a pillow–

I feel the mosquito netting of anxiety
drape itself over the furniture and pool
before me like a cloak of shadows,
a membrane of dust.
I pluck at it and try to fold or roll it up,
as if I could readily consign inner
trembling to a drawer-full
of dried wings.

I lift the lid and peruse the contents
of the jar of fermenting
moths and flowers
and kisses and startings over;

why aren’t we taught to love
when we are young, shepherded
by beaming mothers
before the gruff and imposing uncle
crouched in his study, made then
to stand stock-still for the roil of dread
that so militantly barks the order: run.

Some fears have no explanation
and this is one. I love how I love,
I repeat to myself again and again,
double entendre du jour,

and what you say to me in the deeps
of one of my sleepless nights:
You’re a wonderful person,
A brilliant and kind person.
It’s just an illusion
that you are losing yourself.

But I know the real story;
I am the mule deer doe
bolting from the copse,
she who flees in the manner of a small
plains tribe on the threshold of an early
winter, hefting up its cache of dried antelope
and fruit, the pliant tipi skins,
strapping sleepy and blanketed children
to the travois, whistling up a few scrappy dogs,
heading south before the storm,
head down and moving on.

Copyright Jenne’ R. Andrews 2014

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Recent Poem


To the memory of Robin Williams

Tonight I thought I felt a shimmer of light
in the long uncut grass
of late summer, the untended lawn
bordering on the pastures—
untrammeled and open.

It felt as though there was a passing
through of a force, an intention,
an urgent and low singing at moonrise

and then I read of the great comedian,
his self-extinguishing;
I heard Transtromer’s line
“My friend, you drank some darkness”
and remembered one long day

when, bankrupt of hope and will
I drove up the interstate to the Day’s Inn
with a bottle of wine and an Rx of Valium;

how I then sat in that pale blue room for hours
at the desk, now and then getting up
to ponder the dust-mute bed
where I thought I would lie down
in the first scene of the drama
I had designed—

But I could see the mountains
and their cobalt blueness and my heart
reached for them as if I could dig my fingers
into their great round shoulders and pull myself
out of the rank slough where I lay weeping.

When death draws near it is quiet,
like a held breath; it is faceless,
odorless—an imminence swinging
like a vacant noose from a live oak bough,
waiting until after the fact to wreak
potent havoc, rain stones of grief.

I thought of my form struggling down
the rough-hewn stairs of Hades
half-sentient entity lost
to the animate world.

I knew then that someone within me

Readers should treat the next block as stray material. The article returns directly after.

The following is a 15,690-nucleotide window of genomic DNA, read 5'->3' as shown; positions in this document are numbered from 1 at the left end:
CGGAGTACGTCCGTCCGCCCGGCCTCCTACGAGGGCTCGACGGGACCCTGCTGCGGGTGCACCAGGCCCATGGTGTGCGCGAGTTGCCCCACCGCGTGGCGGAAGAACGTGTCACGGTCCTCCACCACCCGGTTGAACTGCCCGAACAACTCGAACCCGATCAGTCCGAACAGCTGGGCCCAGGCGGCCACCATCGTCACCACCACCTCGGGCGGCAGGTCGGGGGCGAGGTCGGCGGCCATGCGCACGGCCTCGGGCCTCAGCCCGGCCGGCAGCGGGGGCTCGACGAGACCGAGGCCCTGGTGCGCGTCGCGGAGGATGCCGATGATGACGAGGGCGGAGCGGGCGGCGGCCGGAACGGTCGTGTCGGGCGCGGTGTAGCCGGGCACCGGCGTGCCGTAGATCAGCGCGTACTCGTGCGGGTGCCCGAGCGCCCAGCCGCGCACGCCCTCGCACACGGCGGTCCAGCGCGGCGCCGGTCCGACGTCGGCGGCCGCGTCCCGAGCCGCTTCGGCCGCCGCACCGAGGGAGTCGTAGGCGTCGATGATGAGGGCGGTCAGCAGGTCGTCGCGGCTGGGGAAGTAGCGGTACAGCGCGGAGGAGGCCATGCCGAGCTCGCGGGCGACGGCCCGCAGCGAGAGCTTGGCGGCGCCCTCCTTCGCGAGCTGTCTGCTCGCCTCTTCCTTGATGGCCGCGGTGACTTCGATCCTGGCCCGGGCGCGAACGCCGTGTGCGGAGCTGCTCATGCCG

who had been singing her love to me
all the years
would jettison me from that room,

and it was so. I rose, and dressed
and found myself once more
in my pick-up, heading west
on Highway 14,
shaken and renewed
from my plunge into deepest
indigo waters.

Jenne’ R. Andrews

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Latest Victim of “Recovery” Perfectionism

Robin Williams, whom most Americans feel they knew personally, is dead at 63 by his own hand.  My belief is that he felt he couldn’t measure up to the ever less permeable gold sobriety standard set by AA in which the relapser is always shamed, despite general agreement that addiction is an illness and disease.

It makes me angry.  Many of us “struggle with depression” and kiss the balls of the tiger, finding ourselves drunk again, stoned again, “using” in one form or another again and beating the shit out of ourselves for it.

I hope that Robin died so that others like me who AA would view, if I let it near me ever again, as a chronic and hopeless human being, will stop the self-recrimination and atoning with our lives for being human..

It is not shameful to relapse; sometimes frequent relapse is the road to eventual recovery.  I hate it that all over the world sick lay people have set them up as AA big deals, as sobriety’s gods, and that people who for a host of good reasons have either learned to moderate their drinking, or determined that patriarchal theocracy is not for them, are viewed by programmed scions as reprobates.  I hate it that I too am prey to the guilt trip even though I hold my head up and keep living and writing.  I the abject moral failure and AA drop-out who daily takes oxycodone and hydrocodone, both prescribed, I too who struggle with depression, am a finalist for the 2014 Autumn House Poetry Prize, one of twenty out of 500 submissions.  

Jenne’ Andrews  Fort Collins, Colorado  

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Profiles in Avarice: Larimer County Commissioners Screw the Little Guy